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The Fighter Review Critics


Dave White Profile

Fantastic family feuding. Read full review


Jen Yamato Profile

Packs an emotional punch. Read full review

Other Critics provided by

Critics scores range from 0 to 100, with higher scores indicating more favorable reviews.

  • 4.0

    out of 100

    Generally favorable reviews
    based on a weighted average of all
    critic review scores.

  • 50

    out of 100

    The Hollywood Reporter Kirk Honeycutt

    So like much of this film, the viewer is turned into an observer. You never feel close enough to the action, either in the ring or in the kitchens, living rooms and tough streets where the story takes place. The characters engage you up to a point but never really pull you in.

    Read Full Review

  • 88

    out of 100

    USA Today Claudia Puig

    Visionary director David O. Russell so deftly weaves the family's story that we, too, are initially seduced by Dicky.

    Read Full Review

  • 90

    out of 100

    Wall Street Journal Joe Morgenstern

    While the film handles itself well in the ring, it's brilliant in the arena of a blue-collar family that brutalizes its younger son and best hope for worldly success in the name of sustaining him.

    Read Full Review

  • 91

    out of 100

    Entertainment Weekly Owen Gleiberman

    This one, as thoughtful as it is rousing, scores a TKO.

    Read Full Review

  • See all The Fighter reviews at

For Families provided by Common Sense Media

Pause for kids 16 & under

Boxing biopic mixes inspiring story, mature content.

What Parents Need to Know

Parents need to know that this biopic about boxer Mickey Ward (Mark Wahlberg) grapples with some very tough themes -- including weighing the importance of family versus the importance of a career and exerting your own true self. While the characters and messages are ultimately positive, the movie is filled with boxing violence, some of it bloody, and strong language, including "f--k" and "s--t." There's no nudity, but characters are shown flirting, kissing, and sleeping together. And in addition to plenty of drinking and smoking, one major character is portrayed as a crack addict. Taken altogether, the movie is too rough for younger teens but inspirational for older, more mature viewers.

  • Families can talk about the film's violence. How did the boxing scenes affect you? How does this kind of violence compare to what you see in big-budget action movies? Which has greater impact?
  • Did Mickey make the right choice by leaving his family behind to further his career? Should he have had to make that choice at all?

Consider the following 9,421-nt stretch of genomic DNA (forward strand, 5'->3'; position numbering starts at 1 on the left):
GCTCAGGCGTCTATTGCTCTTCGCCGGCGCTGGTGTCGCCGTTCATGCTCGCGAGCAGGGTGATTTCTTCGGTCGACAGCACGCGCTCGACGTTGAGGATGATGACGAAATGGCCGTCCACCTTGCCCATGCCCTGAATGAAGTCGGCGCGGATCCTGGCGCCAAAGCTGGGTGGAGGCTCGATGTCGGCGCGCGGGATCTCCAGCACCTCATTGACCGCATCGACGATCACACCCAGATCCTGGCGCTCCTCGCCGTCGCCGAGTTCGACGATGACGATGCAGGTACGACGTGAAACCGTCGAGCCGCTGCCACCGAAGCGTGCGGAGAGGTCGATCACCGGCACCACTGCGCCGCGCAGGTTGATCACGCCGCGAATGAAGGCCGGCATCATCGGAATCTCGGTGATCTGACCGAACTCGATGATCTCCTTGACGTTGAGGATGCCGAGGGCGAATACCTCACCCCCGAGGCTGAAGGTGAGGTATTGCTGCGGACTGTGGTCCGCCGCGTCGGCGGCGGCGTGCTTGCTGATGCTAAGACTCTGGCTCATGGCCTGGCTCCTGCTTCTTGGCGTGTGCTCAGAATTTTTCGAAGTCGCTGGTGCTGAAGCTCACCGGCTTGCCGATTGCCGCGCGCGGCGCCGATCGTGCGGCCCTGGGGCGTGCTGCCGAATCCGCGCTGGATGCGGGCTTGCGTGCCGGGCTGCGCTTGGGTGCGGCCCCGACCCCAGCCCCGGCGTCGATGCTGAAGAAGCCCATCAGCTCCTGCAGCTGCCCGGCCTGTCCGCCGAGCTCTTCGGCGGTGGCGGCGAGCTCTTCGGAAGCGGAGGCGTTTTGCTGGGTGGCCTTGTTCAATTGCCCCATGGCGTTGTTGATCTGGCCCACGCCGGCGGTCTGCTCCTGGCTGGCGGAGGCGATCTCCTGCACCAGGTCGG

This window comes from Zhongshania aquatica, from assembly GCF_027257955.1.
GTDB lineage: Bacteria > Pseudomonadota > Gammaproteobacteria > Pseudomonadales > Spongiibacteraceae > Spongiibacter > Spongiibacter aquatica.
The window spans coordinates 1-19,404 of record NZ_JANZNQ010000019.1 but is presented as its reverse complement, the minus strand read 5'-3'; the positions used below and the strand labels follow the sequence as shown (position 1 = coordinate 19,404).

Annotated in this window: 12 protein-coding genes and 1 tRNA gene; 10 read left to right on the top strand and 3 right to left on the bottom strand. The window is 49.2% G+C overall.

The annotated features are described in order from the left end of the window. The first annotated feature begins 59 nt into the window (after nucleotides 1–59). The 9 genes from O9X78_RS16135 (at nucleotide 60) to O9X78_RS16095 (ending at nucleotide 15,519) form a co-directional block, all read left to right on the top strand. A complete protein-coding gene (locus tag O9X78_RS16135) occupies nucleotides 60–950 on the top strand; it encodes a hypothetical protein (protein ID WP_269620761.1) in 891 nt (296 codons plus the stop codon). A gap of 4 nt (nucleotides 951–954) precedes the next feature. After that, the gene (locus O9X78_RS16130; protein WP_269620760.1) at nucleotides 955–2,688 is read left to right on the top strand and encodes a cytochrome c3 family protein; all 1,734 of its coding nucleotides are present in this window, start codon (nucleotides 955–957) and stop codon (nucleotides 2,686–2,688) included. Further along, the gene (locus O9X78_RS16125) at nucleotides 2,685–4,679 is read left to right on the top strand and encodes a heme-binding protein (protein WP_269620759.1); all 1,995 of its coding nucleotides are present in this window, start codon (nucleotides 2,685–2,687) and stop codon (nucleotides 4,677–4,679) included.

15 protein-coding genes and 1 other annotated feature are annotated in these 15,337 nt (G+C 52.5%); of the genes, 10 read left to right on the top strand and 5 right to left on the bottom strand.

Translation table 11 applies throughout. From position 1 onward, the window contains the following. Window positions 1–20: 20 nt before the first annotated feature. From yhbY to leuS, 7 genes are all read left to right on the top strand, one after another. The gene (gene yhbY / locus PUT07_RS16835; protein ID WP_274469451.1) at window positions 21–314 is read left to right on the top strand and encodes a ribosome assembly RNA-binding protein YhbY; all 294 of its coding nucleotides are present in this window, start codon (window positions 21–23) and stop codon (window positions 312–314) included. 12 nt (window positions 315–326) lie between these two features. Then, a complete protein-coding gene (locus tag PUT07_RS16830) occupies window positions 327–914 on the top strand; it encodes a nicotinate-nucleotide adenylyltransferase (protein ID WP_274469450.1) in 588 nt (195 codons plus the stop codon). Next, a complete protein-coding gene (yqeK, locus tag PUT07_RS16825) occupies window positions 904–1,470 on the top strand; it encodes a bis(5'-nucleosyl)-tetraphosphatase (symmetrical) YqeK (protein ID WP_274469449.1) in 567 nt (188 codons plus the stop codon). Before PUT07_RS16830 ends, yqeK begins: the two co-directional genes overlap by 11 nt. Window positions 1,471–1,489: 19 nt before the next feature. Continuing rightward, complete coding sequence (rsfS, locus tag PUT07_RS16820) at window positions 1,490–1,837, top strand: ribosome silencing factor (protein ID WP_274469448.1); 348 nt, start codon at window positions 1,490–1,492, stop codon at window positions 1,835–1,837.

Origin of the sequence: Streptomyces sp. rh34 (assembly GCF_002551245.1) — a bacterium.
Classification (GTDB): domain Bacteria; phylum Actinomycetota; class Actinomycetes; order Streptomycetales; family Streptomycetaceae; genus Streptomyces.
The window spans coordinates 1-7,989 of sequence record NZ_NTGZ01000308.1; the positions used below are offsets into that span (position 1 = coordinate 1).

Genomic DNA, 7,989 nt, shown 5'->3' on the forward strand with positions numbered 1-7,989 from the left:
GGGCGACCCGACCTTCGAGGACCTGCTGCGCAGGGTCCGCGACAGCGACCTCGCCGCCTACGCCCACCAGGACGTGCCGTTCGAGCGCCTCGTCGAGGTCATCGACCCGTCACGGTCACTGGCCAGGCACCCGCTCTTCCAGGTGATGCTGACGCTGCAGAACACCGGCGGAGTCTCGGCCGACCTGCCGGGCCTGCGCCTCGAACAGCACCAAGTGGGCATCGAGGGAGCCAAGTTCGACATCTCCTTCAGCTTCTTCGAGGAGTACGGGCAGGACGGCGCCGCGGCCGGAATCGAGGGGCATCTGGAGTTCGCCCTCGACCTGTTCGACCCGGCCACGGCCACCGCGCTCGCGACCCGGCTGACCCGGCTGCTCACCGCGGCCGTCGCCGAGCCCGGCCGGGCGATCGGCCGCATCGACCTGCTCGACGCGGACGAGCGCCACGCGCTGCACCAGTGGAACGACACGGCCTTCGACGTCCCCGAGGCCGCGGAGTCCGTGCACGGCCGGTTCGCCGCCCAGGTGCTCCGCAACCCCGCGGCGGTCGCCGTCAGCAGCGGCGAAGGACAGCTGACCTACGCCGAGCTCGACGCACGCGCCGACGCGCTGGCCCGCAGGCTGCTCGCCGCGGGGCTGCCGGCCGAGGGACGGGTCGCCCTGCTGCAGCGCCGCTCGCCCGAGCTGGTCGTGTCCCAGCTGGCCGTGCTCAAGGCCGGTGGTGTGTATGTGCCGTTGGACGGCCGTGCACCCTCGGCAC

• Was Dicky Eklund an inspirational character? Do you believe he actually knocked Sugar Ray down? Why would he live a life of drugs after such glory?

The good stuff
  • message true3

    Messages: The movie is about beating the odds, overcoming challenges, empathy, and, ultimately, staying true to yourself. There are also complex messages relating to family: The hero must decide whether to leave his family behind to further his career; the point is made subtly but clearly that his family doesn't actually have his best interests in mind, and it makes sense that he should make the tough decision to move ahead.

  • rolemodels true3

    Role models: Mickey is a fairly inspirational hero. He's a good fighter who lives in the shadow of his brother and therefore doesn't get the consideration he deserves from his family. He must make the very tough decisions to leave them behind to further his career and to stand up to them to get everything he wants and deserves. He doesn't give up easily, even when he's facing impossible odds and defeat looks almost certain.

What to watch for
  • violence false3

    Violence: Lots of boxing violence, including punching, hitting, pummeling, and some spattering blood. The heroes get into a fight with the cops, and the cops smash the hero's hand with a billy club. The hero's girlfriend gets into a knock-down, drag-out fight with the hero's sisters, cousins, and mothers.

  • sex false3

    Sex: The main character's love interest, who works in a bar, wears skimpy clothes on the job and is shown as the object of men's sexual gaze. She and the hero kiss, seduce one another, and sleep together (no graphic nudity). She also appears in a see-through bra in one scene. Secondary characters are occasionally seen kissing and groping.

  • language false4

    Language: Heavy language includes many uses of "f--k" and "s--t," plus "bastard," "c--ksucker," "d--k," "ass," "a--hole," "hell," "goddamn," and "oh my God."

  • consumerism false1

    Consumerism: HBO and Budweiser are mentioned, and the logos are shown several times in conjunction with big-time boxing matches.

  • drugsalcoholtobacco false4

    Drinking, drugs and smoking: An important secondary character has a drug problem. He's seen smoking crack, and the movie shows how the drug ruins his life. He becomes the subject of a documentary about "crackheads." Characters are also often seen drinking socially and smoking cigarettes.